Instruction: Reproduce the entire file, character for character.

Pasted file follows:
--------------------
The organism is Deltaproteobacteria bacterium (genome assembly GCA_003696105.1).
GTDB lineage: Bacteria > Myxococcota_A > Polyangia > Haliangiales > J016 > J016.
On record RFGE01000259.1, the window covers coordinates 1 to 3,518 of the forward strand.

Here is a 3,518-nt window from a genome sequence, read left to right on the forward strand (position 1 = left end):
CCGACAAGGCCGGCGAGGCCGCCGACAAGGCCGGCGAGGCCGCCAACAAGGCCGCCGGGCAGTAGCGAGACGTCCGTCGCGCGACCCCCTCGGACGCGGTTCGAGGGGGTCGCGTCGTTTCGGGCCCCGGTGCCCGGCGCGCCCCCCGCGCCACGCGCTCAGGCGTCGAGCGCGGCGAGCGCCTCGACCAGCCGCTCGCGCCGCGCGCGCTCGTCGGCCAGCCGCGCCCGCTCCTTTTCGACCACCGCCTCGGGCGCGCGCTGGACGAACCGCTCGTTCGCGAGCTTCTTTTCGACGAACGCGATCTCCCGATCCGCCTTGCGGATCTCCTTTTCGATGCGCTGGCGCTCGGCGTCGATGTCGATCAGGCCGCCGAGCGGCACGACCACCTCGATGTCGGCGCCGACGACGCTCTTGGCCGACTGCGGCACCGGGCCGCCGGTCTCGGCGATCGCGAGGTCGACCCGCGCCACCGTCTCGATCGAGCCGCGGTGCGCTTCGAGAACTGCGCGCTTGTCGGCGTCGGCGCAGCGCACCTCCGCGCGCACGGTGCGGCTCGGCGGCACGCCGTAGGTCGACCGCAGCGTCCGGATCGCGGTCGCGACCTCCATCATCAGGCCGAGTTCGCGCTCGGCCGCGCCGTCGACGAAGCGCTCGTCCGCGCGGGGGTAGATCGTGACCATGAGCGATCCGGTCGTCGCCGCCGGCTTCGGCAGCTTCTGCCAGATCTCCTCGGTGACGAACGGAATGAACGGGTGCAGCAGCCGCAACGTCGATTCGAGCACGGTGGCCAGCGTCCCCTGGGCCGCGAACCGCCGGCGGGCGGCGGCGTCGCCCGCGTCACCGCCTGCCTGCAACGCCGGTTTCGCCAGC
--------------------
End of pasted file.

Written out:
The organism is Deltaproteobacteria bacterium (genome assembly GCA_003696105.1).
GTDB lineage: Bacteria > Myxococcota_A > Polyangia > Haliangiales > J016 > J016.
On record RFGE01000259.1, the window covers coordinates 1 to 3,518 of the forward strand.

Here is a 3,518-nt window from a genome sequence, read left to right on the forward strand (position 1 = left end):
CCGACAAGGCCGGCGAGGCCGCCGACAAGGCCGGCGAGGCCGCCAACAAGGCCGCCGGGCAGTAGCGAGACGTCCGTCGCGCGACCCCCTCGGACGCGGTTCGAGGGGGTCGCGTCGTTTCGGGCCCCGGTGCCCGGCGCGCCCCCCGCGCCACGCGCTCAGGCGTCGAGCGCGGCGAGCGCCTCGACCAGCCGCTCGCGCCGCGCGCGCTCGTCGGCCAGCCGCGCCCGCTCCTTTTCGACCACCGCCTCGGGCGCGCGCTGGACGAACCGCTCGTTCGCGAGCTTCTTTTCGACGAACGCGATCTCCCGATCCGCCTTGCGGATCTCCTTTTCGATGCGCTGGCGCTCGGCGTCGATGTCGATCAGGCCGCCGAGCGGCACGACCACCTCGATGTCGGCGCCGACGACGCTCTTGGCCGACTGCGGCACCGGGCCGCCGGTCTCGGCGATCGCGAGGTCGACCCGCGCCACCGTCTCGATCGAGCCGCGGTGCGCTTCGAGAACTGCGCGCTTGTCGGCGTCGGCGCAGCGCACCTCCGCGCGCACGGTGCGGCTCGGCGGCACGCCGTAGGTCGACCGCAGCGTCCGGATCGCGGTCGCGACCTCCATCATCAGGCCGAGTTCGCGCTCGGCCGCGCCGTCGACGAAGCGCTCGTCCGCGCGGGGGTAGATCGTGACCATGAGCGATCCGGTCGTCGCCGCCGGCTTCGGCAGCTTCTGCCAGATCTCCTCGGTGACGAACGGAATGAACGGGTGCAGCAGCCGCAACGTCGATTCGAGCACGGTGGCCAGCGTCCCCTGGGCCGCGAACCGCCGGCGGGCGGCGGCGTCGCCCGCGTCACCGCCTGCCTGCAACGCCGGTTTCGCCAGC